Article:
Alcohol Interactions• Intermittent binge drinking can result in higher INR – Alcohol acts as a mild anticoagulant• Chronic alcohol intake can result in lower warfarin concentrations – Metabolic enzyme induction
When to take - Same time each dayAlcohol - May potentiate warfarin – moderation and no binges!Risk of bleeding – Avoid high risk sports! Advice on managing bleedsFollow up - Regular clinic attendanceAspirin - Only if prescribed, and avoid OTC anti-inflammatory drugsReason for taking - AF, DVT, PE, otherInteractions - Drugs – inc OTC; FoodsNotify - GP, Dentist, Pharmacist that takingINR – Target Range WarfarinSkipped dose - Don’t double up CounsellingEnd of course (if appropriate)Dose - 1mg brown 3mg blue 5mg pink
What about these patients…….• A 49 year old male with AF – Hypertension and brittle diabetes – frequent antibiotics for leg ulcers – Resulting in labile INR• A 63 year old female with AF – hair loss with all VKAs, – severe oesophagitis – wants once daily option
An Ideal Anticoagulant Properties BenefitOral, once daily dosing Ease of administration No need for overlapping parenteralRapid onset of action anticoagulantMinimal food or drug interactions Simplified dosingPredictable anticoagulant effect No coagulation monitoringExtra renal clearance Safe in patients with renal disease Simplifies management in case ofRapid offset in action bleeding or interventionAntidote For emergencies
Apixaban versus Aspirin Stroke or Systemic Embolism Major Bleeding • AVERROES trial (double-blind, n = 5,599) • Apixaban far more effective (SSE) than aspirin • Apixaban comparable safety (major bleeds) to aspirin • Apixaban better tolerated than aspirin (d/c 17.9% vs 20.5% per year) 60Granger C et al NEJM 2011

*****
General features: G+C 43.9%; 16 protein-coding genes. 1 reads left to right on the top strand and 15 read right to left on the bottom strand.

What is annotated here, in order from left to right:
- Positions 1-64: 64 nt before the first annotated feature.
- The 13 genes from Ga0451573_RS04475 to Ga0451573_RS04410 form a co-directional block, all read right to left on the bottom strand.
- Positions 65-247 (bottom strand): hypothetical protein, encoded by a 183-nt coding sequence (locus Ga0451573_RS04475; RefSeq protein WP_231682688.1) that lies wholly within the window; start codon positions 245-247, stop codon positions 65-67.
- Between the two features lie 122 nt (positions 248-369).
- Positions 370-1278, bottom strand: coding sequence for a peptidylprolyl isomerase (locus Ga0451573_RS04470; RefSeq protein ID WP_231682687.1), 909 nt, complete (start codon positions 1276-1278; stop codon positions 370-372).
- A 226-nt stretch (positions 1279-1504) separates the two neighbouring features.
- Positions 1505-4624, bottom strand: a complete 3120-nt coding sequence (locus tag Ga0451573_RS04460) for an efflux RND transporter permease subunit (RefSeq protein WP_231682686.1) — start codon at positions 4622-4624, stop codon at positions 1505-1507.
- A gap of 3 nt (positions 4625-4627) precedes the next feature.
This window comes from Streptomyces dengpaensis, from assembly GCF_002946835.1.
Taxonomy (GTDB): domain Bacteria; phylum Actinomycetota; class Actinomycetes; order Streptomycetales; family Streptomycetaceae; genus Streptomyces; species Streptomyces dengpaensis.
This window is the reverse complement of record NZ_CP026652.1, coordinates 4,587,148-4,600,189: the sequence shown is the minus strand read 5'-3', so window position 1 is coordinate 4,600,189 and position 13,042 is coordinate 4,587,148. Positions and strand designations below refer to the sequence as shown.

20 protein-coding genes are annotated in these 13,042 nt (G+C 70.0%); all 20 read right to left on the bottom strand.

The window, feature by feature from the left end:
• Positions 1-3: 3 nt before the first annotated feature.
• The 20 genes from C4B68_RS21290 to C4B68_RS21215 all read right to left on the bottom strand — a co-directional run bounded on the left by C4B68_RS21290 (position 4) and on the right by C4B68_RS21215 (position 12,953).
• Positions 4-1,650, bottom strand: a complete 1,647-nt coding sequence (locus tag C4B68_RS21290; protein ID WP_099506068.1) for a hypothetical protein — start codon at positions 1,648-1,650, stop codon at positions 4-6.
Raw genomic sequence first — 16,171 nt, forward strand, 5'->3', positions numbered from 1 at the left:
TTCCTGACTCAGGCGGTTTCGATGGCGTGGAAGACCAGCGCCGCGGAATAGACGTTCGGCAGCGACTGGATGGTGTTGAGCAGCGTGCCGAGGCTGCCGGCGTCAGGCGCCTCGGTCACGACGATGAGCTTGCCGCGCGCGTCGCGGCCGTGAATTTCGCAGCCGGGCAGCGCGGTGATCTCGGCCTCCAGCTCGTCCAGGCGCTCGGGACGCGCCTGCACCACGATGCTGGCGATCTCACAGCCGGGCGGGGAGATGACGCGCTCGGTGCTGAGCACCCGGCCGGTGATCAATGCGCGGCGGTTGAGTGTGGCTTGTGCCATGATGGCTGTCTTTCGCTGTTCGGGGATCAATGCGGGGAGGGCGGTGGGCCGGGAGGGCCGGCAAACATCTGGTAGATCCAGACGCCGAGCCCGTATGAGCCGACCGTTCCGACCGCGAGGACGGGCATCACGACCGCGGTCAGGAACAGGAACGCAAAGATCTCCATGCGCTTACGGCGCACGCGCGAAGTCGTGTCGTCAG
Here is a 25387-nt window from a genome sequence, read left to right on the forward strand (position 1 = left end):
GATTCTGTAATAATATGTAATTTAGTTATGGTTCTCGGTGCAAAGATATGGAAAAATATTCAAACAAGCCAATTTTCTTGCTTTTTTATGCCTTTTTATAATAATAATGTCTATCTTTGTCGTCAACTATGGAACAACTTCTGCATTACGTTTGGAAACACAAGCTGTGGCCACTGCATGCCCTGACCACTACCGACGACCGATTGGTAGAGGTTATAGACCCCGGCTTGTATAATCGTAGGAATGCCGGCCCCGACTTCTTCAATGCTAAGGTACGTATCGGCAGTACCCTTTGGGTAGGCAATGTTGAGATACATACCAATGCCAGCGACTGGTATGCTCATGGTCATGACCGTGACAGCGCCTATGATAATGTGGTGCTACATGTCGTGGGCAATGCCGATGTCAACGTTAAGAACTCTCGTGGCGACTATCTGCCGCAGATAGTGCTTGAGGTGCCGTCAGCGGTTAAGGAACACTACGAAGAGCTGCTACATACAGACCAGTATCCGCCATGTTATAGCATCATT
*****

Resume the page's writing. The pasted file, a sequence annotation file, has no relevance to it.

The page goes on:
Apixaban versus Warfarin (ARISTOTLE) Stroke or Systemic Embolism 61Connolly S et al NEJM 2011
Novel oral anticoagulants SLCSN Positioning 2012/13 (1) An alternative to warfarin for SPAF in patients with CHADS2 ≥ 1 who:• have a warfarin allergy, warfarin specific- contraindication or are unable to tolerate warfarin therapy• are unable to comply with the specific monitoring requirements of warfarin• are unable to achieve a satisfactory INR after an adequate trial of warfarin• have had an ischaemic stroke whilst stable on warfarin therapy
SLCSN Positioning 2012/13 (2)• Warfarin remains the first-line option for most patients• Initiation by clinicians with ‘expertise in initiating anticoagulation’• Initiating clinician responsible for at least first 3 months of therapy: – Address side effects – Emphasise importance of adherence• Transfer to GP when ‘stable’ and in line with approved indications
For more information….. • Position statement • Prescribing guidance – dabigatran – rivaroxaban • Suggested pathway of care • Transfer of care guidance (TBC) • Patient info leaflet dabigatran vs warfarin • Frequently asked questions
So, what should I do for….?• A 49 year old male with AF – Hypertension and brittle diabetes – frequent antibiotics for leg ulcers – Resulting in labile INR• Started dabigatran 150mg bd – Renal function annually – Assess for side effects (dyspepsia) – Reinforce adherence 65
So, what should I do for…• A 63 year old female with AF – hair loss with all VKAs, – severe oesophagitis – wants once daily option• Started rivaroxaban 20mg daily – Renal function annually – Assess for side effects (headache, syncope) – Reinforce adherence 66
Major bleeding rates• RE-LY: 3.36% warfarin versus 3.11% dabigatran 150mg bd / 2.71% dabigatran 110mg bd – Fewer life threatening bleeds with dabigatran (both doses) – Reduction in intra-cranial haemorrhage (both doses) – More GI bleeds (1.02% warfarin, 1.51% dabigatran 150mg bd / 1.12% dabigatran 110mg bd)• ROCKET-AF: 3.4% warfarin versus 3.6% rivaroxaban – Reduced intra-cranial haemorrhage and fatal bleeds with rivaroxaban – Increased transfusions with rivaroxaban – More GI bleeds (2.2% warfarin versus 3.2% rivaroxaban) 67